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With its novella of a menu, Edamame Japanese Steak House & Sushi Bar manages to fit two restaurants' worth of options into a single setting. The sushi bar has its own list of appetizers?marinated baby octopus and seared tuna among them?to herald platters such as the 24-piece sashimi deluxe. Sixteen chef's special rolls also showcase inventive combinations of fish and vegetables. For example, the American Dream roll cocoons shrimp tempura, avocado, and cream cheese inside thinly sliced cucumber.
On the cooked end of the spectrum, appetizers of fried rock shrimp and pork dumplings precede teriyaki and hibachi dinners, which feature flavorful cuts of steak and salmon. Each lunchtime bento box preps chicken, fish, or other meat in one of three styles?tempura, teriyaki, or katsu?to accompany sides and a california sushi roll for a midday meal more satisfying than licking the underside of your office chair.
Wasabi Japanese Restaurant & Sushi Bar’s menu jump-starts salivary glands with plentiful portions of fresh fish tucked into tasty rolls, curry dishes, and more. Tempura-fried shrimp, vegetables, or chicken ($8.25–$10.25) kick off meals before sushi and sashimi extinguish blazing sea-creature cravings. Those who prefer fare without fins can opt for chicken ($9.50), pork ($9.50), or steak teriyaki ($12.75), and noodle lovers can seek satisfying spoonfuls in the nabeyaki udon ($10.95). Green-tea, ginger, or red-bean ice cream ($2.95) finish the feast, and a bevy of beverages, such as sake ($3–$8.75) and plum wine ($3.75), lets diners toast anniversaries or successful chopsticks-pinned updos. The eatery’s wooden walls, hanging glow lamps, and wide windows create a warm ambience, perfect for impressing first dates with artful eyebrow wiggles. A seat at the sushi bar grants a front-row seat for culinary magic.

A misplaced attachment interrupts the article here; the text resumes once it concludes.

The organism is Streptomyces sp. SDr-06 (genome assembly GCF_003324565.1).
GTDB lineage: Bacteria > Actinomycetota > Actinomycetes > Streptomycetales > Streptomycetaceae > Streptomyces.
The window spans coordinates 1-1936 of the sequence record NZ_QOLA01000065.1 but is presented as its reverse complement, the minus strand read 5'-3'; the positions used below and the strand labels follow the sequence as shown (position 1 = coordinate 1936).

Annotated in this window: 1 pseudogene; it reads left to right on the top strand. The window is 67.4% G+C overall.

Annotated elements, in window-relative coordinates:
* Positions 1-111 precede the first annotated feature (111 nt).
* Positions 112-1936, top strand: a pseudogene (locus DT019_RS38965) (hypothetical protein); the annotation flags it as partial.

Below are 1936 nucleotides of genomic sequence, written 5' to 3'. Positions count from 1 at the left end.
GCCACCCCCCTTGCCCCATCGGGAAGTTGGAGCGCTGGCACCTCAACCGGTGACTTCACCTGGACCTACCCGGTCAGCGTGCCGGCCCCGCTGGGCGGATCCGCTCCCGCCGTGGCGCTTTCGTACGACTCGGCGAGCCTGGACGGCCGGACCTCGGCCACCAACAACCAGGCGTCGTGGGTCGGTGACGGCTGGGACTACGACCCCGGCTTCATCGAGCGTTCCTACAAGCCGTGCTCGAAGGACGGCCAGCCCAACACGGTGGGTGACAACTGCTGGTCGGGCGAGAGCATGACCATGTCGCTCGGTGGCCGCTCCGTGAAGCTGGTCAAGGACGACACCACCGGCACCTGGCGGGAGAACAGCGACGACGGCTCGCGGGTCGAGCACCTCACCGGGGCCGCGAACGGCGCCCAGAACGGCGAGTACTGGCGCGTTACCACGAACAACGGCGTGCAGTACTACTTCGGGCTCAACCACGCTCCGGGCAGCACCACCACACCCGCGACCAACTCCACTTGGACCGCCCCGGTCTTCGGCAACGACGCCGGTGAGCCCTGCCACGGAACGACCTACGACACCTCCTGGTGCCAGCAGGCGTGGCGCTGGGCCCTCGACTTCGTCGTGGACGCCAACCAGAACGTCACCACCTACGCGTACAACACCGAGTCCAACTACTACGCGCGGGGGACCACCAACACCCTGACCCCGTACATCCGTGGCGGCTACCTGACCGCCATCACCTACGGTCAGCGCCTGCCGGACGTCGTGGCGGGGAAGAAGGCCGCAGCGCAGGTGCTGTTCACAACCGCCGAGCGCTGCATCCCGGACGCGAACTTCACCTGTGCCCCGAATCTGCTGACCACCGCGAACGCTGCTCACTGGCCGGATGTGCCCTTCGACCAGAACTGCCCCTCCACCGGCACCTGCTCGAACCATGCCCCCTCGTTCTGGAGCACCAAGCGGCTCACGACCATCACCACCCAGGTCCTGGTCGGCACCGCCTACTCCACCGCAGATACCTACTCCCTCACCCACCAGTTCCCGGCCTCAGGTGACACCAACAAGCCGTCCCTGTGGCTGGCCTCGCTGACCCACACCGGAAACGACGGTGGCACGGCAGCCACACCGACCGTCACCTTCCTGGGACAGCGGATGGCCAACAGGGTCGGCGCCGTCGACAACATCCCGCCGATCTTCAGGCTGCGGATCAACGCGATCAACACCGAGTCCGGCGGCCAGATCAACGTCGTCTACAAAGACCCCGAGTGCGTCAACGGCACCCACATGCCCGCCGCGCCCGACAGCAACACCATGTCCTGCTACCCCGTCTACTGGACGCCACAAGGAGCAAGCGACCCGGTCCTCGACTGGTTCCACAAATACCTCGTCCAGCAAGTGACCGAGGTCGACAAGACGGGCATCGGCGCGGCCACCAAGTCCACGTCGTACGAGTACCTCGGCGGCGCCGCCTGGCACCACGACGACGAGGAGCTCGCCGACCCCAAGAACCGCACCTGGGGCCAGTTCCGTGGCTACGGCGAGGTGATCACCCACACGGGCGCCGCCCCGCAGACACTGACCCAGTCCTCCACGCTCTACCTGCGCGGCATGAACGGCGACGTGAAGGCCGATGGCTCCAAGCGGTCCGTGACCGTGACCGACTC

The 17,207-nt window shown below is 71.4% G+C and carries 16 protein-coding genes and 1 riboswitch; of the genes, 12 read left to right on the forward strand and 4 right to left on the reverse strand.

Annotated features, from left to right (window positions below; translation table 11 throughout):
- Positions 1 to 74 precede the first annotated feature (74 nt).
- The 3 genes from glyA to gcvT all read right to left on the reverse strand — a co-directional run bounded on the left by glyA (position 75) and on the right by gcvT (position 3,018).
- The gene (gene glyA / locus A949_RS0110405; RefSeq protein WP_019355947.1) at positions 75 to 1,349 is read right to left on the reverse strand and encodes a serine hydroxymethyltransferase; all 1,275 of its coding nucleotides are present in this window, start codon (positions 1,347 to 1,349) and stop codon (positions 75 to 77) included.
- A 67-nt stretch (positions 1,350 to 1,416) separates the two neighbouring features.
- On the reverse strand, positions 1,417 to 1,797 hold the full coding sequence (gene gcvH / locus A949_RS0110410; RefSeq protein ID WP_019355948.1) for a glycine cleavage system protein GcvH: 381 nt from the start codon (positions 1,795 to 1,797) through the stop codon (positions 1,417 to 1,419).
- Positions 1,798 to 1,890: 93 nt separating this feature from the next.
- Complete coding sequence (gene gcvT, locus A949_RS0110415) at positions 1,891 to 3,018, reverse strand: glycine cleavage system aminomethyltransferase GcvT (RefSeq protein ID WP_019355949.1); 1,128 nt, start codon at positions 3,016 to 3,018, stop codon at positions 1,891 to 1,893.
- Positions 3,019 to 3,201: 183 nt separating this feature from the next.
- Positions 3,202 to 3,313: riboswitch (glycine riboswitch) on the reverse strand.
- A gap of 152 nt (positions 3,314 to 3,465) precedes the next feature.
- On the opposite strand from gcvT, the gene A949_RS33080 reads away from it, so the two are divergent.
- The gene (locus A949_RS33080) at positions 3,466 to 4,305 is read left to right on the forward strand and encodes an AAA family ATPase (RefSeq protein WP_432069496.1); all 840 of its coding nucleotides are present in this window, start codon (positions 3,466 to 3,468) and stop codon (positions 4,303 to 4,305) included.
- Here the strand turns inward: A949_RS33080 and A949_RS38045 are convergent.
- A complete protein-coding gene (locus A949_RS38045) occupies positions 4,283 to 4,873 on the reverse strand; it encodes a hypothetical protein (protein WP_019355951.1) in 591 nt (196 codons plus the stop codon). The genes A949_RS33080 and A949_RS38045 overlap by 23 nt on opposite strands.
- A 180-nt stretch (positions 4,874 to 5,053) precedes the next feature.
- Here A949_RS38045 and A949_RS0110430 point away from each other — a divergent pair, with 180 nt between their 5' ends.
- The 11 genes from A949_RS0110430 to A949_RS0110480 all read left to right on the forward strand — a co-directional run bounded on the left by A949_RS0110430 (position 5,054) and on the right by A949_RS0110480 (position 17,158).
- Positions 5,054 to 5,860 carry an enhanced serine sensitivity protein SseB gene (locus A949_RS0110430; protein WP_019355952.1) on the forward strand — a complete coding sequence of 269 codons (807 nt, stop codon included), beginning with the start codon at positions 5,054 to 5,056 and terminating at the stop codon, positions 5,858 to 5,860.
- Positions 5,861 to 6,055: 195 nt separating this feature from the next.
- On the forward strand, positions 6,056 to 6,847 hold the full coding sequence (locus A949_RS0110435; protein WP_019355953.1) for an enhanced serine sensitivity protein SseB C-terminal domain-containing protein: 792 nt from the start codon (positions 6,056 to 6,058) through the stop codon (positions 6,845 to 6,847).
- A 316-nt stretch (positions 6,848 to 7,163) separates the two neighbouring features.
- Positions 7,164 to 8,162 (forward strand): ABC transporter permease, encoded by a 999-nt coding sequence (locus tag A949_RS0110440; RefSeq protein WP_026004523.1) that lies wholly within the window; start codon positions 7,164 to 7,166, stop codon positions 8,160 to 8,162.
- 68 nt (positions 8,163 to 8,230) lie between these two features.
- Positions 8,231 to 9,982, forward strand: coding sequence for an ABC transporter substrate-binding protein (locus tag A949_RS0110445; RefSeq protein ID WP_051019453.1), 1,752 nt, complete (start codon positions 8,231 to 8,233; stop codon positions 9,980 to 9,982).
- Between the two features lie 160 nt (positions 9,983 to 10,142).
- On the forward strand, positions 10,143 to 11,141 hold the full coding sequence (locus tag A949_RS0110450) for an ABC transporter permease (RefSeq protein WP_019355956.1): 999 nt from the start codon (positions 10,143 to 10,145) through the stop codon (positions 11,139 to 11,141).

Combining showmanship with culinary skill, Shogun Japanese Steakhouse & Sushi Bar's teppanyaki chefs strive to entertain their audience while feeding them. Spatulas become a blur as the chefs shuffle servings of filet mignon, lobster, scallops, chicken, and shrimp across their grills, presenting platefuls of food to diners seated just feet away. Occasionally, they stop their dexterous displays and perform one of their other tricks, such as making a pillar of flame erupt toward the ceiling or making droplets of water disappear with a sizzle. At the sushi bar, chefs arrange platters with nigiri, sashimi, and more than 50 house rolls. Tempura-fried vegetables, edamame with garlic butter, and bottles of premium sake round out the menu's selection of traditional Japanese cuisine.
The flashy teppanyaki cooking takes place at the horseshoe-shaped tables surrounding the dining room's hibachi grills. Across the dining room, simple wooden tables are flanked by high-backed booths or banquettes. Cylindrical pendant lamps and sconces keep the space lit, illuminating colorful paintings along the cream-hued wall and leafy potted plants sitting nearby.
Chef Jim Wu strives to create food that's both delicious and healthy. As such, he never uses food coloring, lard, or MSG in any of his sushi, steak, and other Japanese cuisine creations. His menu also includes a large selection of vegetarian items, and he hosts cooking classes on Saturday mornings at no charge. But after eating his artful maki and other creations, some guests may never want to cook again.
The chefs at Sushi House Orlando not only craft impressive maki rolls that have won the eatery claim to several “best of” accolades, but also teach curious diners how to make their own at home during classes for all skill levels. Classic rolls present fillings of raw spicy tuna, unagi, and yellowtail, and more elaborate and playful bundles include the baked Graduation roll, which is a california roll wrapped in salmon and then topped with crab and scallops. The Happy Sumo roll reflects the same level of complexity, with three sauces draping over a tempura-fried roll of crab, tuna, and salmon.
The dining room maintains a lounge-like feel with crimson walls and gauzy black curtains, plus huge wall-mounted koi sculptures that arch over bartenders as they pour wines and sakes.